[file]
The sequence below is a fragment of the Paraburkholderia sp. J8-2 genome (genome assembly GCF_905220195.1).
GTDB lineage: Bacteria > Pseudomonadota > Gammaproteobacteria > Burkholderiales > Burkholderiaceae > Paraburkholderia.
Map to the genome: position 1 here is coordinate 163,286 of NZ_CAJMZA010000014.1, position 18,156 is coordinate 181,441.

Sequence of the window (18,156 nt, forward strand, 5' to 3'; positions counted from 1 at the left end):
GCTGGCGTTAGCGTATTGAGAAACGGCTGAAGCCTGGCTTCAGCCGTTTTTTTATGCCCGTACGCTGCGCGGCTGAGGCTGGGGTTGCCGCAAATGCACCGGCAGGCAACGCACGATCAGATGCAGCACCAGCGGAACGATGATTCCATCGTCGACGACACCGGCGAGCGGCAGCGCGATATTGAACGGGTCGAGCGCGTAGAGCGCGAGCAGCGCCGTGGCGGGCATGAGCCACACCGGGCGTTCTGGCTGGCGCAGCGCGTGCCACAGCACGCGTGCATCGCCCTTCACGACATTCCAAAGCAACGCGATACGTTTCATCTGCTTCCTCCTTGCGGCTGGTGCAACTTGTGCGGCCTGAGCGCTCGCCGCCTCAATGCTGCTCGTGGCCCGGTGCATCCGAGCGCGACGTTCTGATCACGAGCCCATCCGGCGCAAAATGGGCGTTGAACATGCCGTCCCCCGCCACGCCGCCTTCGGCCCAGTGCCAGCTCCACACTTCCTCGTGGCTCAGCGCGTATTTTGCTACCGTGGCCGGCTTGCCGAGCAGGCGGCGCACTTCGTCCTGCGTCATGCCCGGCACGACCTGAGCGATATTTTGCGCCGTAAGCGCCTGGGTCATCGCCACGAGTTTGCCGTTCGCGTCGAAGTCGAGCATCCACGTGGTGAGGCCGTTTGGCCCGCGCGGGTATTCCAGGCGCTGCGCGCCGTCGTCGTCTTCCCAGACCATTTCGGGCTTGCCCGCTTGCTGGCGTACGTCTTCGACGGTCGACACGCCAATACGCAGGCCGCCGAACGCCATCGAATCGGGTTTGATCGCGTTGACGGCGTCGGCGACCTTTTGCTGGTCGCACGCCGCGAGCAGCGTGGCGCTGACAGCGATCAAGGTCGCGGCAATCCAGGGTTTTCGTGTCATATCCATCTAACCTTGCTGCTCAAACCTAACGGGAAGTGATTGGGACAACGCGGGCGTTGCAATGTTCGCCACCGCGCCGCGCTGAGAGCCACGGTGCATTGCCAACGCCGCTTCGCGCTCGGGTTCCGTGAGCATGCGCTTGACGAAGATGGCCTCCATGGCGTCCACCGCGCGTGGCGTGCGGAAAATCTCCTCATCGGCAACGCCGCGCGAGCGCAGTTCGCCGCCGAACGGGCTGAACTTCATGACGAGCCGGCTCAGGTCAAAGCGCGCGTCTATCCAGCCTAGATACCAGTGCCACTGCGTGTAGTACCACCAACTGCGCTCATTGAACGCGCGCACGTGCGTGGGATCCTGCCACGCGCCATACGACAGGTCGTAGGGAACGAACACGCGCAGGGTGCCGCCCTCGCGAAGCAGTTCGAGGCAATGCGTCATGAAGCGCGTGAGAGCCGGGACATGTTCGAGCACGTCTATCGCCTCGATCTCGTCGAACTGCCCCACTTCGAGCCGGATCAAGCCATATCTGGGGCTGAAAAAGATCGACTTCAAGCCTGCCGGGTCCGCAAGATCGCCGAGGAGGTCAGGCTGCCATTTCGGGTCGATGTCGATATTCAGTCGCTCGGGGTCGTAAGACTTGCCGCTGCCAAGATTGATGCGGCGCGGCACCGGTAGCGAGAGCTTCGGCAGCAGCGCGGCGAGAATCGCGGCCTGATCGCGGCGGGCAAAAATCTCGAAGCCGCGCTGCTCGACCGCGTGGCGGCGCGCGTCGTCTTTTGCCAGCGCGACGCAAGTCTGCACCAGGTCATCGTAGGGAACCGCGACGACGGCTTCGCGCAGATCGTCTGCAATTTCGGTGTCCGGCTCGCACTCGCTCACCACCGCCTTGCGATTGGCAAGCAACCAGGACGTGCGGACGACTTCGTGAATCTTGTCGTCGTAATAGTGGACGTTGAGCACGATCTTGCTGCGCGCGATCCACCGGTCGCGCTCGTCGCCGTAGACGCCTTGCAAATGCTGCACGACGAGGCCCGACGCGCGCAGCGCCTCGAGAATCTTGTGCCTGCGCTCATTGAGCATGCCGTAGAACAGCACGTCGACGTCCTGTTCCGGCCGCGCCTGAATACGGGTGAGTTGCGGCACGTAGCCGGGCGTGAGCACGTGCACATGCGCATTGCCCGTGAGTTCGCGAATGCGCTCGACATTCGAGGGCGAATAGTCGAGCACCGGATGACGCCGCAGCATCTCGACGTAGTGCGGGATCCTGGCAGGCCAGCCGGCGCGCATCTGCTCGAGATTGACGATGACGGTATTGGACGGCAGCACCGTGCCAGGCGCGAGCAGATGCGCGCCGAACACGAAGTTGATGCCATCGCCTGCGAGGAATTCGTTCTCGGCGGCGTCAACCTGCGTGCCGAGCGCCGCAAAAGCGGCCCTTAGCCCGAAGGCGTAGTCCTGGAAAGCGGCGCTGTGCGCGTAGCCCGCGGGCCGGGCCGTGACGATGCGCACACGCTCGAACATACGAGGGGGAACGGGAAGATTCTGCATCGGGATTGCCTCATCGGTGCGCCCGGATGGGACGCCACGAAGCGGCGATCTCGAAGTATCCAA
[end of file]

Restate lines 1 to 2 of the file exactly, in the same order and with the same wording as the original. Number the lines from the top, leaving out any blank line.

The sequence below is a fragment of the Paraburkholderia sp. J8-2 genome (genome assembly GCF_905220195.1).
GTDB lineage: Bacteria > Pseudomonadota > Gammaproteobacteria > Burkholderiales > Burkholderiaceae > Paraburkholderia.